In addition, FIG. 1 illustrates an ohmic electrical contact to N- region 24. This contact consists of a highly doped N+ region 48, a metal silicide layer 50, and an electrically conductive non-silicide layer 52. N+region 48 extends downward from surface 40 about 1.2 microns into body 26. Silicide layer 50 downwardly adjoins N+region 48 at a junction 54. Non-silicide layer 52 ohmically adjoins silicide layer 50 at its upper surface. Also shown is an electrically conductive layer 56 lying on the top of non-silicide layer 52. Layers 50, 52, and 56 preferably consist of the same respective materials and have the same respective thicknesses as layers 22, 28, and 32. The net N-type dopant concentration in N+region 48 along interface 54 is about 5×1021 atom/cm3 (corresponding to a sheet resistance of about 10 ohms/square). As a result, interface 54 is an ohmic junction. During operation, electrons travel from the contact through N- region 24 to buried region 36 and then along it to a location below silicide layer 22 where they pass back through region 24 and across junction 20.
In fabricating the structure of FIG. 1, the starting material is a boron-doped P- monocrystalline silicon semiconductor substrate having a resistivity of 7-21 ohm-cm. Arsenic is selectively diffused into the top surface of the substrate at the general location for N+ region 36. After exposing surface 38, an arsenic-doped N- epitaxial layer having a resistivity of about 0.3 ohm-cm is grown on the top of the substrate. During this and subsequent processing steps, the arsenic suitably redistributes to form buried N+ region 36 at a sheet resistance of 10-12 ohms/square.
A layer of silicon dioxide is thermally grown along the top of the structure. After opening a suitable window through this oxide layer, boron is diffused in through this window to form isolation region 42 at a sheet resistance of about 5 ohms/square. A layer of silicon dioxide is thermally grown to close this window. After opening another suitable window through the resulting oxide layer, boron is again diffused to form guard ring 44 at a sheet resistance of about 200 ohms/square. The steps of oxide growth, new window opening, and diffusion are then repeated with phosphorus to form N+ region 48. Another layer of silicon dioxide is thermally grown to close the window for N+ region 48. Layer 46 is the resultant oxide layer.
Windows are now opened through oxide layer 46 at the sites for the diode and the contact. The structure is suitably cleaned, after which an in situ sputter etch is performed with argon ions to remove any silicon dioxide in the diode and contact windows.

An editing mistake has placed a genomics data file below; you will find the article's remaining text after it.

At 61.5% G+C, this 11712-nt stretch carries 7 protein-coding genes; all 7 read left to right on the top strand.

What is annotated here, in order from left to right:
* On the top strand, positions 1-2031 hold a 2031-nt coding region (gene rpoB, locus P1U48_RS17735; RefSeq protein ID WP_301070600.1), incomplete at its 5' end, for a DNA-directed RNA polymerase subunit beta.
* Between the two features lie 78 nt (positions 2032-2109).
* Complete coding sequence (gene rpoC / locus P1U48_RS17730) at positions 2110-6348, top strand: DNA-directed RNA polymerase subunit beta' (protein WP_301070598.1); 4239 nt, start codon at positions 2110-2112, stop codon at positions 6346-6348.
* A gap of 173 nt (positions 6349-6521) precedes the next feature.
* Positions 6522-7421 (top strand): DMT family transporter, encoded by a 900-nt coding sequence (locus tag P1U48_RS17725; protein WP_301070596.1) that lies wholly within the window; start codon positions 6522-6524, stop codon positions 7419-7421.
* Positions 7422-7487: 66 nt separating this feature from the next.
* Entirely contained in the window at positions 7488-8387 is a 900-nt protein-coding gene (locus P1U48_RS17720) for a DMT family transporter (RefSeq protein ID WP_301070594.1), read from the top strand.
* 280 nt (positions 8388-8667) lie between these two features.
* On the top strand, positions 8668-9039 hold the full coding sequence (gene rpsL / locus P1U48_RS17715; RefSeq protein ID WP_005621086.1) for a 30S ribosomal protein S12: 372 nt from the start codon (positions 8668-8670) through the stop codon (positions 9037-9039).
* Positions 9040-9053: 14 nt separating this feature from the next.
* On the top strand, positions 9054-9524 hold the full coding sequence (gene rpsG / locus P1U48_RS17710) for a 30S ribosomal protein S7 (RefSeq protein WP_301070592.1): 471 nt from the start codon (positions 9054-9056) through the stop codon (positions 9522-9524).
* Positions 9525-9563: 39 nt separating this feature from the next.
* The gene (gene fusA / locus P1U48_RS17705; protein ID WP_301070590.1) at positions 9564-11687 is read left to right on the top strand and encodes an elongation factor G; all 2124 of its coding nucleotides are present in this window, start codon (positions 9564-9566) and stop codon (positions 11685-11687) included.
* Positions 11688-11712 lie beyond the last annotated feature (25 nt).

A layer of platinum having a thickness of about 35 angstroms is deposited according to conventional sputtering techniques on the top surface of the structure including the surface of the silicon exposed through the windows in oxide layer 46. The structure is then sintered for 20 minutes at 450° C. in an environment of dry nitrogen with 1% hydrogen to cause the platinum to react with silicon along the exposed surfaces at both windows so as to form layers 22 and 50 of PtSi. In this reaction, each unit of Si thickness reacts with about one unit of Pt thickness to form about two units of PtSi thickness. Any platinum that has not reacted to form PtSi is then removed by etching with hot aqua regia. A 1,000-angstrom layer of Ti-W at the above proportions is deposited according to conventional sputtering techniques on the top of the structure and suitably etched with hydrogen peroxide to define layers 28 and 52. In a similar manner, a layer of aluminum with about 1% copper is deposited on the top of the resultant structure and suitably patterned by etching with sulfuric/phosphoric acid to create layers 32 and 56. The structure is then finished in a conventional manner.
As described above, φB at junction 20 differs from φB0 by a non-insubstantial amount. This difference is believed to arise because the self-induced electric field directed across the depletion region in N- region 24 toward junction 20 penetrates through the entire thickness t of silicide layer 22 and into non-silicide layer 28. The self-induced field terminates next to interface 30--i.e., no more than several monolayers into layer 28. The further field penetration through silicide layer 22 is thought to occur because the silicide in layer 22 is partially semiconductive in nature.
FIGS. 2a and 2b which respectively show an energy diagram and an associated schematic side view of a slice through N- region 24, silicide layer 22, and non-silicide layer 28 facilitate the qualitative understanding of the device physics leading to this phenomenon. To simplify the explanation, FIGS. 2a and 2b represent the case in which no external voltage is applied across the diode. The solid lines in FIG. 2a denote actual energy variations in the present diode for the case, as above, where φBN for the material of non-silicide layer 28 is less than φB0 and where the composition of silicide layer 22 is uniform across its thickness (as with PtSi). The dashed lines in FIG. 2a denote the corresponding energy variations for the reference diode whose silicide layer thickness is effectively infinite.
The circled "+" signs in N- region 24 of FIG. 2b represent the bound positive charges of the depletion region whose width (thickness) is denoted as tD. The "-" signs in layers 22 and 28 represent the electrons associated with the bound positive charges for achieving overall charge neutrality. These "-" signs are divided into one part along junction 20 for inducing the basic electric field across the depletion region and another part located in layers 22 and 28 away from junction 20 for inducing the field portion that penetrates through silicide layer 22.